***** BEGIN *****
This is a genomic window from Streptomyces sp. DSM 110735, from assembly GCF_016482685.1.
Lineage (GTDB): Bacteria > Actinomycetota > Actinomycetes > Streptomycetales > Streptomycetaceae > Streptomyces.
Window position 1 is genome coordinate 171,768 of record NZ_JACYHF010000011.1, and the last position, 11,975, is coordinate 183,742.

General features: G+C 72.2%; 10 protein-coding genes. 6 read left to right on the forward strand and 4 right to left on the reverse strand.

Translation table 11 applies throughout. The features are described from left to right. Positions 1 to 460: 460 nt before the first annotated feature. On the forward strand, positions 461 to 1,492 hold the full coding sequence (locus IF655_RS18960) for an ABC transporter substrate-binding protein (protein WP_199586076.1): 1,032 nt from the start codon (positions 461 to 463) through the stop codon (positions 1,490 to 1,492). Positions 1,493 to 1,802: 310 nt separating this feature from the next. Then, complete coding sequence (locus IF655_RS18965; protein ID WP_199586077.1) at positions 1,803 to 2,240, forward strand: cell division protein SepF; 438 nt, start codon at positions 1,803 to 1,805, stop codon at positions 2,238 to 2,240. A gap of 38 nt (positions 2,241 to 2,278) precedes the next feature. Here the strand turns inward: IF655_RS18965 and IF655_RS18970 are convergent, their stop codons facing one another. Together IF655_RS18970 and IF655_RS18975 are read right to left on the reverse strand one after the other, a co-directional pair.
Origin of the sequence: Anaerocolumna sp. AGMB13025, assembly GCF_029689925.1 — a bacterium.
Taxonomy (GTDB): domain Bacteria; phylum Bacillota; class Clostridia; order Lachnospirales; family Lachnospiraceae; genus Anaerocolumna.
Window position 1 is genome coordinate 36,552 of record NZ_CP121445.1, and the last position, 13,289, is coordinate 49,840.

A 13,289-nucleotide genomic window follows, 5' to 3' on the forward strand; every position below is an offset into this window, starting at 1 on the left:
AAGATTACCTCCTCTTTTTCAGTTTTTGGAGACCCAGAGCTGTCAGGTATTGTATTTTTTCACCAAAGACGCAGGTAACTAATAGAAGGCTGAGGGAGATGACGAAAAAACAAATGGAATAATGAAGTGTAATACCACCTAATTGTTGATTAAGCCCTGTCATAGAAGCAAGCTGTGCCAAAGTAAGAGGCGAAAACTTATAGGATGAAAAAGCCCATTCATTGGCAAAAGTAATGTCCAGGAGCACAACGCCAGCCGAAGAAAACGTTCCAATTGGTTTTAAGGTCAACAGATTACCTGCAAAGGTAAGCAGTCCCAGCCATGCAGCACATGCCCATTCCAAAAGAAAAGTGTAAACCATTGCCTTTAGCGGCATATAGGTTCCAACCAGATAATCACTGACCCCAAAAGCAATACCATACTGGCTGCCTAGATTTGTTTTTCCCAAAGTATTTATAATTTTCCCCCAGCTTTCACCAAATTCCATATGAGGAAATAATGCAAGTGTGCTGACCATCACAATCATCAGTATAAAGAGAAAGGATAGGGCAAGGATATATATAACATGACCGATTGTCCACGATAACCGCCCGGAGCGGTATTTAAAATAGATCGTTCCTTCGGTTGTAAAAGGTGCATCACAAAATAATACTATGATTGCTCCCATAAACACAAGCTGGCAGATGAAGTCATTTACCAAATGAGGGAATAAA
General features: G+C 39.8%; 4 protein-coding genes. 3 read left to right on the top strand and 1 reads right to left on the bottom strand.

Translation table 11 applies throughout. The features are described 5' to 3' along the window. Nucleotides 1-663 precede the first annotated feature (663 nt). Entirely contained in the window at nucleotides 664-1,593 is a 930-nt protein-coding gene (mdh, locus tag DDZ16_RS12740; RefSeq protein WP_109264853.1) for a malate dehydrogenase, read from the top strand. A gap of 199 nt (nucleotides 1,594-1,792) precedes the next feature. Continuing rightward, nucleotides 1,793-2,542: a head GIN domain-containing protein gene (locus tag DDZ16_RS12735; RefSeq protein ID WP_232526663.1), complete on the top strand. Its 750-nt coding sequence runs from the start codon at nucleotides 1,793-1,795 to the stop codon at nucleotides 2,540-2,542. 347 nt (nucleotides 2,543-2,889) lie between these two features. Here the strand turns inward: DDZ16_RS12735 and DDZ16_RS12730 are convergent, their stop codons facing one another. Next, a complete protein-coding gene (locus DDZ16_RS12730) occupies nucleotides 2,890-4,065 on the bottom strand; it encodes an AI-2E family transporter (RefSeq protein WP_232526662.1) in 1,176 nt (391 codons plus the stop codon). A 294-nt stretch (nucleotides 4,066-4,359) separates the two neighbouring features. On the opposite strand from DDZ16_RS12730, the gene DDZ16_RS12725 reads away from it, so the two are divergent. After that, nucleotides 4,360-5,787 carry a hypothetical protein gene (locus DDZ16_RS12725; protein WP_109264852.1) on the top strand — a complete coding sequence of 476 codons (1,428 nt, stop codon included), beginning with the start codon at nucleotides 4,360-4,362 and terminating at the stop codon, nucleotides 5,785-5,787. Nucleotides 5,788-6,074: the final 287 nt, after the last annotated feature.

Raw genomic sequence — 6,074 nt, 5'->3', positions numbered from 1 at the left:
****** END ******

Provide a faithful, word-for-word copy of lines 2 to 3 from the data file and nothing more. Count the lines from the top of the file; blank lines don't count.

Lineage (GTDB): Bacteria > Actinomycetota > Actinomycetes > Streptomycetales > Streptomycetaceae > Streptomyces.
Window position 1 is genome coordinate 171,768 of record NZ_JACYHF010000011.1, and the last position, 11,975, is coordinate 183,742.